Manus O'Donnell, director of Howard County's Citizen Services, is always easy to recognize in a crowd of gray-suited government employees.
Tall and mild-mannered, O'Donnell, 53, is rarely without a hat -- usually one of the straw variety.
After a bout with skin cancer a few years ago, O'Donnell owns an ever-expanding collection of hats that have become his trademark.
Then there are his startling Sinatra-blue eyes.
In fact, O'Donnell -- director of his burgeoning department for nearly 20 years, longer than any other current county agency head -- is often described as warm and sincere, a trustworthy man committed to expanding public services to county residents.
In his tenure as head of Citizen Services, O'Donnell has seen the department -- and Howard County -- grow by leaps and bounds.
His agency now manages services for all county residents, from child care to senior citizen care.
Citizen Services acts as an umbrella agency that oversees the Office on Consumer Affairs, the Office on Aging (which includes 11 senior centers throughout the county), Disabilities Services and Children's Services.
O'Donnell also works closely with county agencies dealing with transportation, human rights, homelessness, mental health, crisis services and family support.
He oversees a $10 million annual operating budget and manages a staff of 65 (and 40 volunteers).
O'Donnell attributes his successful career to "trying to do the best professional job for whoever I'm working for. I try to leave politics out of my job," he says. "I work for all of the county executives, Republican or Democrat; it's all the same. "I think that's a great approach for a public servant," he adds.
Many of his peers agree. Last month, O'Donnell was named winner of the 1999 Audrey Robbins Humanitarian Award, named for the former Howard County social services director who died in 1974.
Professional, personal care
Howard County Executive James N. Robey says O'Donnell received the award because of his "professionalism and the personal caring he displays in managing the delivery of services and working on issues."
"He has met many challenges over the years, and he and his staff have helped improve the quality of life" for county residents, Robey says.
O'Donnell acknowledges being flattered and humbled by the award, given annually by the Association of Community Services.
"It's a great honor to be selected by your peers," says O'Donnell, who lives in Ellicott City with his wife, Pamela, a Howard High School vice principal , and their four children. "I really try to work behind the scenes. I'm not the firebrand type; I just want to get the job done."
He adds, "I approach my job as a professional manager, not as a strong and vociferous advocate."
Susan Rosenbaum, Citizen Services deputy director, says O'Donnell is one of the county's most successful behind-the-scenes operators.
"Part of what he does best is to set things in motion," Rosenbaum says. "Because he has such a long history in the county, he knows which direction things should go in. He's seen the growth of human services in this county and he has a feel for what the community needs and wants. And he knows how to make that happen."
"Manus has been around so long, working in a difficult position" that "requires extreme diplomacy and savvy," says Andrea Ingram, executive director of Grassroots, the county's emergency shelter and transitional housing program. Ingram nominated O'Donnell for the award.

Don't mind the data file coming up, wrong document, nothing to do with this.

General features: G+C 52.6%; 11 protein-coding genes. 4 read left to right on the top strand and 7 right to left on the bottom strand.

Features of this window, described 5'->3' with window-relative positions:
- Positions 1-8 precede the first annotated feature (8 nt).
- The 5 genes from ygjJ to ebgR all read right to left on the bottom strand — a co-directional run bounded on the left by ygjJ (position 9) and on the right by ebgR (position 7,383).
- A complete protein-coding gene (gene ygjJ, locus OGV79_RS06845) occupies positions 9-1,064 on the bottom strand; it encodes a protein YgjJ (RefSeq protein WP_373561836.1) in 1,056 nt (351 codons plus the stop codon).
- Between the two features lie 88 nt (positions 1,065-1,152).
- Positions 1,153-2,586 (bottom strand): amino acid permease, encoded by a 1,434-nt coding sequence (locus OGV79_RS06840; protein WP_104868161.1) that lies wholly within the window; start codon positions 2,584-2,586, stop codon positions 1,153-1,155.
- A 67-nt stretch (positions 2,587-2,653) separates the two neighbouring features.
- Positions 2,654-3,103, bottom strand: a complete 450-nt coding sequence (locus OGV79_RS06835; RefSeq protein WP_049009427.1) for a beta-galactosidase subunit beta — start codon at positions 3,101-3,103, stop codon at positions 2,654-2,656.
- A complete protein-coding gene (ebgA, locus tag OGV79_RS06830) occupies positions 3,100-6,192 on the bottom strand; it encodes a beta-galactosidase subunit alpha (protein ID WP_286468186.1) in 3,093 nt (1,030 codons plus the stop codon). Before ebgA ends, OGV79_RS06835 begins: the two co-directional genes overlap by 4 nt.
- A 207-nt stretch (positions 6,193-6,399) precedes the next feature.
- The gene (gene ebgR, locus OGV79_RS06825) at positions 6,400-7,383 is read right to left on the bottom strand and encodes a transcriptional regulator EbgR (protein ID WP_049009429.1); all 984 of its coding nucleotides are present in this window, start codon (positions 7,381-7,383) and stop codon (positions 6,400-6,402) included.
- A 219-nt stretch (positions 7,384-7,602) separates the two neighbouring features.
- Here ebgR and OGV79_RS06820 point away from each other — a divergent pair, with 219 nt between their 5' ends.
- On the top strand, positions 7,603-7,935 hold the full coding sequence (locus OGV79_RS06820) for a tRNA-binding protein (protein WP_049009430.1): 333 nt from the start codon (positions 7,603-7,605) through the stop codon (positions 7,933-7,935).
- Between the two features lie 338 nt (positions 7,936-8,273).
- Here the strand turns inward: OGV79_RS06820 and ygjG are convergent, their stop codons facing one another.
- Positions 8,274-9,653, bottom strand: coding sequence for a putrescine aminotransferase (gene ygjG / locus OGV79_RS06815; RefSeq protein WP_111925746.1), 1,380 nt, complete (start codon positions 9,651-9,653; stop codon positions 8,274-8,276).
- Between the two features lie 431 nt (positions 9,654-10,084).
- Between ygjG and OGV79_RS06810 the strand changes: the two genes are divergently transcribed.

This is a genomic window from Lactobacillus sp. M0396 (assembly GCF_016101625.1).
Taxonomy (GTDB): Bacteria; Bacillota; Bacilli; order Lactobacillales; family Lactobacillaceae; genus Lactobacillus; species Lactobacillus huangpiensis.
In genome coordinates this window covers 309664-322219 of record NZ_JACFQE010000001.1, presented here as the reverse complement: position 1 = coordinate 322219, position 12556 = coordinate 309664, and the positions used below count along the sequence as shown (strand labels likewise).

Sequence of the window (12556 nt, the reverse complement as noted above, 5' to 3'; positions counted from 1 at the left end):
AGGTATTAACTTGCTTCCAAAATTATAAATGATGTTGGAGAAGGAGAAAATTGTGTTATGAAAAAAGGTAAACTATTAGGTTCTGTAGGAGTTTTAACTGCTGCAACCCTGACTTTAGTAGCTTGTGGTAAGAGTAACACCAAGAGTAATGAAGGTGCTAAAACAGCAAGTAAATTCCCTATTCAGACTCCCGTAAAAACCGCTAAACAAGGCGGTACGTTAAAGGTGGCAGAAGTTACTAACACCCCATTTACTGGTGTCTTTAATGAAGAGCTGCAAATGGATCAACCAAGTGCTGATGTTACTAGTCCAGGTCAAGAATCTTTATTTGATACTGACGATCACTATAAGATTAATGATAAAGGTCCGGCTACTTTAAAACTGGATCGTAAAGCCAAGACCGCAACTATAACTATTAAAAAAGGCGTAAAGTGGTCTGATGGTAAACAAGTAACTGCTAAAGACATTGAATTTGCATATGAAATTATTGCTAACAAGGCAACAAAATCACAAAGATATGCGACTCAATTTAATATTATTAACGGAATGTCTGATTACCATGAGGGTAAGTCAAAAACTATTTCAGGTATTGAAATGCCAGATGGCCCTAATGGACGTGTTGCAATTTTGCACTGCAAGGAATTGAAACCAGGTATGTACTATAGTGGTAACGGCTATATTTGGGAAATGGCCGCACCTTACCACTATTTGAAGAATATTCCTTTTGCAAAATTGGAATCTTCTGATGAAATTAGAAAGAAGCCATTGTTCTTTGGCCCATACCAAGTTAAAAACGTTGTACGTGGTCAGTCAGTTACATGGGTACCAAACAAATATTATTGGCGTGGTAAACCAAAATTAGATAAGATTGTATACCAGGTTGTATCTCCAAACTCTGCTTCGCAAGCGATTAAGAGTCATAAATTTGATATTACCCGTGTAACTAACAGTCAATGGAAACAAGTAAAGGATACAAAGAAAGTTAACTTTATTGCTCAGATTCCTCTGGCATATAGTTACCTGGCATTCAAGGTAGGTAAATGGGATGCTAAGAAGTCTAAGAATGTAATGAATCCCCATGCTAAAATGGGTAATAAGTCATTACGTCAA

"He's working within the county government as an advocate for human services and has to do it diplomatically. He's been sort of quietly doing that and we've come to take him for granted," Ingram says. People in the nonprofit community "really look to him for certain things."
Didn't feel call to service
Born and raised in Bryn Mawr, Pa., O'Donnell is the eldest of 12 children and the sixth boy in the family to be named Manus, reputed to be an ancient Irish king.
After graduating from a large Catholic boys high school, O'Donnell attended Villanova University for a year before joining the Army in 1966.
Korea turned out to be a pivotal experience for the young lieutenant.
"I was glad to be in a Third World country where I had an opportunity to see how other people lived," O'Donnell says. "It taught me an awful lot about America."
Though he developed respect for other cultures while in the Army, O'Donnell says he "didn't feel like I had any type of calling to help other people. I was taught to have a healthy respect for others, but I didn't think I'd be a public servant most of my life."
After a series of jobs in the 1970s -- tax accountant, real estate agent and junior college activities director -- O'Donnell was appointed in 1980 to his post by former County Executive Hugh Nichols.
Caught by Howard's growth
O'Donnell says Howard County's small human services agencies were unprepared for the rapid population spurt of the 1980s.
Crisis centers for the homeless, as well as victims of rape and domestic violence, were small and understaffed. Child care services for the working poor were practically nonexistent. And the county's senior population faced housing and activities shortages.
Under O'Donnell's guidance, Citizen Services commissioned the first homeless study in the county, added a 20-bed wing to Howard's homeless shelter and will soon initiate its first central tracking system for homeless people.
"As the community ages, we need to prepare for the growth of senior citizens," he says. "Baby boomers will become senior citizens in 10 years. They've driven an awful lot of the economy and the way society has responded to such a large, particular age group.
"Our challenge is to get ready for them."